Click chemistries have transformed polymer chemistry, with their potential to add functionality with remarkable easy to precisely defined polymer structures. Our group has contributed to that via the first polymer formation using the SuFEx reaction based on SOF4 as building block and high-end characterization down to the individual polymer chain level (Nature Chemistry2021, 13, 858), and via the application of intrinsically chiral click reactions (ACIE2020, 59, 7494) to - most recently - the formation of polymers with configurational backbone chirality. The presentation outlines this development, will discuss both synthetic features and polymer characterization in detail and will sketch directions where to go from here.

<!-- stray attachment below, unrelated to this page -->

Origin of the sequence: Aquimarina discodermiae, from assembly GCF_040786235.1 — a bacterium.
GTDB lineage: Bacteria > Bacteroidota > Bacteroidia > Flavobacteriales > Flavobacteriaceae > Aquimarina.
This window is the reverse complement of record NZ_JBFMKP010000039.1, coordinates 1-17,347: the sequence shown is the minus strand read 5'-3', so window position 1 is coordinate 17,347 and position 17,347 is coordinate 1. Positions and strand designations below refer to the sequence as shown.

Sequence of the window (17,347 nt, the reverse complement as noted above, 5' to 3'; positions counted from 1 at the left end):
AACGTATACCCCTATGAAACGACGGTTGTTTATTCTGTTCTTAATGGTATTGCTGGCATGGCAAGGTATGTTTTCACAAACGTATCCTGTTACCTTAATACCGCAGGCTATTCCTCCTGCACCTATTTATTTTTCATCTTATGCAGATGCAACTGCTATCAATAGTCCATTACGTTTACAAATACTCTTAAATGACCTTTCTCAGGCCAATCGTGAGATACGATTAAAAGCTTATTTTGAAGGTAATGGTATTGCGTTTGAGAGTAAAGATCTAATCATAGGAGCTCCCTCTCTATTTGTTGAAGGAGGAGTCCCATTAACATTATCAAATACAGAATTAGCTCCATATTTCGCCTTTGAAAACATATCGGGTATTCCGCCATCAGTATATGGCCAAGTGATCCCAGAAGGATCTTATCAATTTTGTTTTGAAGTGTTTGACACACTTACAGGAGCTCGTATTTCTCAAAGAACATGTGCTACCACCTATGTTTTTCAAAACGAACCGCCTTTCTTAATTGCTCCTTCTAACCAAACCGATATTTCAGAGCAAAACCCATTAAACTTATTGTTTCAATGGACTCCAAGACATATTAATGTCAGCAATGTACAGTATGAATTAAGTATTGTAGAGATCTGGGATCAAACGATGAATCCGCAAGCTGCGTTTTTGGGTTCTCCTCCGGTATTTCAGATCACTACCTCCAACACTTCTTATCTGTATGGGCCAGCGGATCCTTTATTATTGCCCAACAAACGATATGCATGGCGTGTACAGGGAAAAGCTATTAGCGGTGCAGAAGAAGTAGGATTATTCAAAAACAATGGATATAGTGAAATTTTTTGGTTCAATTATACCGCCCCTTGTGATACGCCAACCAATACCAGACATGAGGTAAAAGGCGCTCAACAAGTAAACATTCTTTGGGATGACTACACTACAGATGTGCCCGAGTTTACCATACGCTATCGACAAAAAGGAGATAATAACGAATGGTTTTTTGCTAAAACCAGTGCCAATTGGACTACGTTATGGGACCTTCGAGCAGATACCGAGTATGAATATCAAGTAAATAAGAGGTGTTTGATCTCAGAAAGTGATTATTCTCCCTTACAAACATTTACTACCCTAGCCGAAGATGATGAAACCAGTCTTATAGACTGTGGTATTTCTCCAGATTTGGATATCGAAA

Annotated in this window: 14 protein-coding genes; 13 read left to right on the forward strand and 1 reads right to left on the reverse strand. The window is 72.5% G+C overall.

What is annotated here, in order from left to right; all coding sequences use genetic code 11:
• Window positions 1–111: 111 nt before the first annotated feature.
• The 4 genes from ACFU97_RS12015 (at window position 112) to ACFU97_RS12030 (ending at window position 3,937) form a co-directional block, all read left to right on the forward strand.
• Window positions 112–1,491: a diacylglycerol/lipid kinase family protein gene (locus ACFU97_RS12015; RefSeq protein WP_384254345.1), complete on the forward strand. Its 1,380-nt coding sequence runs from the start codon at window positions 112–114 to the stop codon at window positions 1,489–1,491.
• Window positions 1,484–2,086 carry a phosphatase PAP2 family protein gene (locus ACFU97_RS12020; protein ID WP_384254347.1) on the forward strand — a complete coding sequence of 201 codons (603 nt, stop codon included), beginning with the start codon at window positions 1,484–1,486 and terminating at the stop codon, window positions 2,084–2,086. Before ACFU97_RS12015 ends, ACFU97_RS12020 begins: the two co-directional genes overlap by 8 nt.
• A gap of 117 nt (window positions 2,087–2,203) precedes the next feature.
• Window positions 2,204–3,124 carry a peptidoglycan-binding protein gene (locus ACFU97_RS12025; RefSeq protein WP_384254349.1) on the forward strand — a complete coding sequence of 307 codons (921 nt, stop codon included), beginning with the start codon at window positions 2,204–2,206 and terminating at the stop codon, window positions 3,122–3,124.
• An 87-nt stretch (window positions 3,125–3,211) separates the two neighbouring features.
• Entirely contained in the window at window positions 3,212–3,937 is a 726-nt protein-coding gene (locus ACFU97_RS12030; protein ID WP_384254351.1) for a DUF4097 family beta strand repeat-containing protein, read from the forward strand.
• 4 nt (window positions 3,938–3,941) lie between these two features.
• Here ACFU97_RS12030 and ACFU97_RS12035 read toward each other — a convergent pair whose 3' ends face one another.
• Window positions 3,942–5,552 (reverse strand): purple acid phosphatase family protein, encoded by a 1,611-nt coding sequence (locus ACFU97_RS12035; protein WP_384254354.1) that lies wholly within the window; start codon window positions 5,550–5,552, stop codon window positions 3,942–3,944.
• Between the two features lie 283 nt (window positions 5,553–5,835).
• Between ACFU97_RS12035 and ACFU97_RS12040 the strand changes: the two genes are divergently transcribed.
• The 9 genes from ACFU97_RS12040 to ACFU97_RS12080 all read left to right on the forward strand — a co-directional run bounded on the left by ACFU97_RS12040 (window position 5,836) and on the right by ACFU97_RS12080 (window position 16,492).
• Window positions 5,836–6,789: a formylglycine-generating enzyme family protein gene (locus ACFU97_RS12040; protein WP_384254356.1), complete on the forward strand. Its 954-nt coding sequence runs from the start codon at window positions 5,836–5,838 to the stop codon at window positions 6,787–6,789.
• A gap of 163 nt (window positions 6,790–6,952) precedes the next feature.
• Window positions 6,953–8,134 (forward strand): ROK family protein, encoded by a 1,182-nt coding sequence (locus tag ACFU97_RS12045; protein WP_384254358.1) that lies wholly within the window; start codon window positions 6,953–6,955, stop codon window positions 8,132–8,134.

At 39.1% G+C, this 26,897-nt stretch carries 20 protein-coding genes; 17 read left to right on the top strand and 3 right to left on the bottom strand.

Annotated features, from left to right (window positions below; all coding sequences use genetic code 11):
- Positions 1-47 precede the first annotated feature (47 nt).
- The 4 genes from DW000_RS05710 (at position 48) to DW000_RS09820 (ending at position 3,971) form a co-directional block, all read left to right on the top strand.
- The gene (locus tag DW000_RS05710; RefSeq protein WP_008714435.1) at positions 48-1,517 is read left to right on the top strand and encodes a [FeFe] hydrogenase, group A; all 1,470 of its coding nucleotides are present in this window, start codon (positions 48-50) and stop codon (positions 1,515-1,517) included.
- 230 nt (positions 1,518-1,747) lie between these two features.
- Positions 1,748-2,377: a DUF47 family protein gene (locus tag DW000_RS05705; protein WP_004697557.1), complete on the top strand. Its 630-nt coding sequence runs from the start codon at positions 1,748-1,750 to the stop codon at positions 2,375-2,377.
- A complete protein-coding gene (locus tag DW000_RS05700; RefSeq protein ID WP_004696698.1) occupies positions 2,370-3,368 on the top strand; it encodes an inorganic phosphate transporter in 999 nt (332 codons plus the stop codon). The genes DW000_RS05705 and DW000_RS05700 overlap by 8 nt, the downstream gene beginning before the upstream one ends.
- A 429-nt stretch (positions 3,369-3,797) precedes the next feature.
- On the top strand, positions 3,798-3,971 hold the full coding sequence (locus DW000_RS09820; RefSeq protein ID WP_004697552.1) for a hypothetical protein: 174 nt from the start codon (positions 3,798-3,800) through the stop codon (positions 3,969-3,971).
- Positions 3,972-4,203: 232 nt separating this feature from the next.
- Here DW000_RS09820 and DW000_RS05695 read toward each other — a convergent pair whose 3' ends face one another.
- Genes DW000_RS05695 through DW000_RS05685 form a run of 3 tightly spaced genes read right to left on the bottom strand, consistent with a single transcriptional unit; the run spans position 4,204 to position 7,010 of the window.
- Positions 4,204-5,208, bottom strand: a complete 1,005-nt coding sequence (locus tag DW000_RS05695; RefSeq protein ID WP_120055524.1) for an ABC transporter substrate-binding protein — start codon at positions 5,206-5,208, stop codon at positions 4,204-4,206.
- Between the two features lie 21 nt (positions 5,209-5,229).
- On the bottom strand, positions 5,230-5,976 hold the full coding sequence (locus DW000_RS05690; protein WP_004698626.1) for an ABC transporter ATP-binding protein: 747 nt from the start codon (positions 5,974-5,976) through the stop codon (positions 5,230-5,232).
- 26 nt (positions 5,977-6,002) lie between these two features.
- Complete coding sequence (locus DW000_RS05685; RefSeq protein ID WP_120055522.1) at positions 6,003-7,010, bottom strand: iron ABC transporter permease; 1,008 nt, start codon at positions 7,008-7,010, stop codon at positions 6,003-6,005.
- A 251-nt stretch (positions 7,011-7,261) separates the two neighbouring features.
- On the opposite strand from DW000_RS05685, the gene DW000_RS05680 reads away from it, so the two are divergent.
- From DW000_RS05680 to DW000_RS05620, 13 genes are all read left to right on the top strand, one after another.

This paper focuses on the synthesis and characterization of new bivalent folate-targeted PEGylated doxorubicin (FA2-dPEG-DOX2) made by modular chemo-enzymatic processes using Candida antarctica lipase B (CALB) as biocatalyst. Unique features are the use of monodisperse PEG (dPEG) and the synthesis of FA-SH yielding exclusive γ-conjugation of folic acid (FA). In comparison, conjugates in the literature use the activated ester method to attach FA to polymers that gives a mixture of products that need to be purified to separate the biologically active γ-conjugate. The synthetic strategies are shown in Figure 1. DOX fluoresces in the red so it has dual properties as both a diagnostic and therapeutic agent. It does not interfere with live tissue fluorescence. The modular approach with enzyme catalysis leads to selectivity, full conversion and high yield, and no transition metal catalyst residues. Flow cytometry analysis showed that at 10 µM concentration, both free DOX and FA2-dPEG-DOX2 would be taken up by 99.9% of triple-negative breast cancer cells in 2 h. Fluorescence was detected for 5 days after injecting compound IV into mice. Preliminary results showed that intra-tumoral injection seemed to delay tumor growth more than intravenous delivery.